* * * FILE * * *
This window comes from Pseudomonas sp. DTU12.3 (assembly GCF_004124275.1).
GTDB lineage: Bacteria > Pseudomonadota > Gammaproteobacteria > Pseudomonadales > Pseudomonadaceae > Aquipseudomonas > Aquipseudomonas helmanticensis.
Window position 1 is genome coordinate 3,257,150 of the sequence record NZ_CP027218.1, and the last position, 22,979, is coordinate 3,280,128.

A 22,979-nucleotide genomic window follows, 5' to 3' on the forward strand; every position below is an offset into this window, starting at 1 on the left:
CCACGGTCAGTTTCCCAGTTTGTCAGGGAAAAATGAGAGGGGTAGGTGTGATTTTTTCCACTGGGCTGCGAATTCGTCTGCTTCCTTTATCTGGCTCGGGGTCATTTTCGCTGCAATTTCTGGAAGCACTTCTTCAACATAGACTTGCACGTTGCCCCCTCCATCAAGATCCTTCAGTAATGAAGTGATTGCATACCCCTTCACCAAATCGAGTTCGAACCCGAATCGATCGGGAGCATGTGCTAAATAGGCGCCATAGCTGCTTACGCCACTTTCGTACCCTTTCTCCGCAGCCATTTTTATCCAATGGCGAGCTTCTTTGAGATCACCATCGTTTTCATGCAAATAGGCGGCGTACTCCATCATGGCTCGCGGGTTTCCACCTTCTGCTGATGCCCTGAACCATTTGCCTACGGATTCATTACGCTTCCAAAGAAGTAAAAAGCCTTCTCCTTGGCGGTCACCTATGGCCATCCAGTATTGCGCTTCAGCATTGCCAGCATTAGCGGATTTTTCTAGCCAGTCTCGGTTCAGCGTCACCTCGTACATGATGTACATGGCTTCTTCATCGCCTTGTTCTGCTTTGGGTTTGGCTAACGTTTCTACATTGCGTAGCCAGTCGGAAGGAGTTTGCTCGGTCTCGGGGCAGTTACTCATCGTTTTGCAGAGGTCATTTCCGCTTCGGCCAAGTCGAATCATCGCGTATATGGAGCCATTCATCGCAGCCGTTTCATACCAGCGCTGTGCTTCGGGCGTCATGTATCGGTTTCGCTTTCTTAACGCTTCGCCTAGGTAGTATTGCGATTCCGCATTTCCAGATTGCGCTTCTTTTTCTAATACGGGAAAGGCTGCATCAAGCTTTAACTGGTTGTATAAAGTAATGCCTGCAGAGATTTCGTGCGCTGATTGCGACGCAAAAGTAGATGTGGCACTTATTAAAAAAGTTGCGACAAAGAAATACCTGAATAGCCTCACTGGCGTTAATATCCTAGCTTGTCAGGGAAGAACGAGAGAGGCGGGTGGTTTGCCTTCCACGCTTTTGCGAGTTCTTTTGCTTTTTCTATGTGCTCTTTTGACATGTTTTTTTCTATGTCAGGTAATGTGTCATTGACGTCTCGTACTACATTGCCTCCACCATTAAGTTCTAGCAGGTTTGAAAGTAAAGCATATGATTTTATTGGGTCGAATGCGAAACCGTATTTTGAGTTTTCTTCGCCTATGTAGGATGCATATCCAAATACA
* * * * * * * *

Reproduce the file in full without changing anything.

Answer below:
This window comes from Pseudomonas sp. DTU12.3 (assembly GCF_004124275.1).
GTDB lineage: Bacteria > Pseudomonadota > Gammaproteobacteria > Pseudomonadales > Pseudomonadaceae > Aquipseudomonas > Aquipseudomonas helmanticensis.
Window position 1 is genome coordinate 3,257,150 of the sequence record NZ_CP027218.1, and the last position, 22,979, is coordinate 3,280,128.

A 22,979-nucleotide genomic window follows, 5' to 3' on the forward strand; every position below is an offset into this window, starting at 1 on the left:
CCACGGTCAGTTTCCCAGTTTGTCAGGGAAAAATGAGAGGGGTAGGTGTGATTTTTTCCACTGGGCTGCGAATTCGTCTGCTTCCTTTATCTGGCTCGGGGTCATTTTCGCTGCAATTTCTGGAAGCACTTCTTCAACATAGACTTGCACGTTGCCCCCTCCATCAAGATCCTTCAGTAATGAAGTGATTGCATACCCCTTCACCAAATCGAGTTCGAACCCGAATCGATCGGGAGCATGTGCTAAATAGGCGCCATAGCTGCTTACGCCACTTTCGTACCCTTTCTCCGCAGCCATTTTTATCCAATGGCGAGCTTCTTTGAGATCACCATCGTTTTCATGCAAATAGGCGGCGTACTCCATCATGGCTCGCGGGTTTCCACCTTCTGCTGATGCCCTGAACCATTTGCCTACGGATTCATTACGCTTCCAAAGAAGTAAAAAGCCTTCTCCTTGGCGGTCACCTATGGCCATCCAGTATTGCGCTTCAGCATTGCCAGCATTAGCGGATTTTTCTAGCCAGTCTCGGTTCAGCGTCACCTCGTACATGATGTACATGGCTTCTTCATCGCCTTGTTCTGCTTTGGGTTTGGCTAACGTTTCTACATTGCGTAGCCAGTCGGAAGGAGTTTGCTCGGTCTCGGGGCAGTTACTCATCGTTTTGCAGAGGTCATTTCCGCTTCGGCCAAGTCGAATCATCGCGTATATGGAGCCATTCATCGCAGCCGTTTCATACCAGCGCTGTGCTTCGGGCGTCATGTATCGGTTTCGCTTTCTTAACGCTTCGCCTAGGTAGTATTGCGATTCCGCATTTCCAGATTGCGCTTCTTTTTCTAATACGGGAAAGGCTGCATCAAGCTTTAACTGGTTGTATAAAGTAATGCCTGCAGAGATTTCGTGCGCTGATTGCGACGCAAAAGTAGATGTGGCACTTATTAAAAAAGTTGCGACAAAGAAATACCTGAATAGCCTCACTGGCGTTAATATCCTAGCTTGTCAGGGAAGAACGAGAGAGGCGGGTGGTTTGCCTTCCACGCTTTTGCGAGTTCTTTTGCTTTTTCTATGTGCTCTTTTGACATGTTTTTTTCTATGTCAGGTAATGTGTCATTGACGTCTCGTACTACATTGCCTCCACCATTAAGTTCTAGCAGGTTTGAAAGTAAAGCATATGATTTTATTGGGTCGAATGCGAAACCGTATTTTGAGTTTTCTTCGCCTATGTAGGATGCATATCCAAATACA